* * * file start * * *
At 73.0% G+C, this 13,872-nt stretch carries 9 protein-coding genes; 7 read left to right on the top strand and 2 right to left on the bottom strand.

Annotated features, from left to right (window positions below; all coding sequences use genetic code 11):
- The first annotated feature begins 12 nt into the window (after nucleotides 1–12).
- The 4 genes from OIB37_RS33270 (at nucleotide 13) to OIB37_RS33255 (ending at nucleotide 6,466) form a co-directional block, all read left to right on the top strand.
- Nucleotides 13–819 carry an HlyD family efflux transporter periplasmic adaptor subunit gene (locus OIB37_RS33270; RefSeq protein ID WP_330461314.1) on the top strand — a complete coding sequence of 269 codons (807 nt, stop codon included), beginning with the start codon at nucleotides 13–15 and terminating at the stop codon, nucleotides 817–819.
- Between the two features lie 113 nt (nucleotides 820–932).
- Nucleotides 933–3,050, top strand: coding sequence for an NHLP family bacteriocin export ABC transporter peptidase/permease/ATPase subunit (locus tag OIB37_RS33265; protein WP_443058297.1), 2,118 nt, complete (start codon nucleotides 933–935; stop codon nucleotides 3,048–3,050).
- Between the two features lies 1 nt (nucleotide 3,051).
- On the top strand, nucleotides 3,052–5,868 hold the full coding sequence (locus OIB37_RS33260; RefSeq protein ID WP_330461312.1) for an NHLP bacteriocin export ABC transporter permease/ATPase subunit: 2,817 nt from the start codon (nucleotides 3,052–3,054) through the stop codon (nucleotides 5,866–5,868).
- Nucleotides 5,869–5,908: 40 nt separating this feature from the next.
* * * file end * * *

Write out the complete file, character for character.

At 73.0% G+C, this 13,872-nt stretch carries 9 protein-coding genes; 7 read left to right on the top strand and 2 right to left on the bottom strand.

Annotated features, from left to right (window positions below; all coding sequences use genetic code 11):
- The first annotated feature begins 12 nt into the window (after nucleotides 1–12).
- The 4 genes from OIB37_RS33270 (at nucleotide 13) to OIB37_RS33255 (ending at nucleotide 6,466) form a co-directional block, all read left to right on the top strand.
- Nucleotides 13–819 carry an HlyD family efflux transporter periplasmic adaptor subunit gene (locus OIB37_RS33270; RefSeq protein ID WP_330461314.1) on the top strand — a complete coding sequence of 269 codons (807 nt, stop codon included), beginning with the start codon at nucleotides 13–15 and terminating at the stop codon, nucleotides 817–819.
- Between the two features lie 113 nt (nucleotides 820–932).
- Nucleotides 933–3,050, top strand: coding sequence for an NHLP family bacteriocin export ABC transporter peptidase/permease/ATPase subunit (locus tag OIB37_RS33265; protein WP_443058297.1), 2,118 nt, complete (start codon nucleotides 933–935; stop codon nucleotides 3,048–3,050).
- Between the two features lies 1 nt (nucleotide 3,051).
- On the top strand, nucleotides 3,052–5,868 hold the full coding sequence (locus OIB37_RS33260; RefSeq protein ID WP_330461312.1) for an NHLP bacteriocin export ABC transporter permease/ATPase subunit: 2,817 nt from the start codon (nucleotides 3,052–3,054) through the stop codon (nucleotides 5,866–5,868).
- Nucleotides 5,869–5,908: 40 nt separating this feature from the next.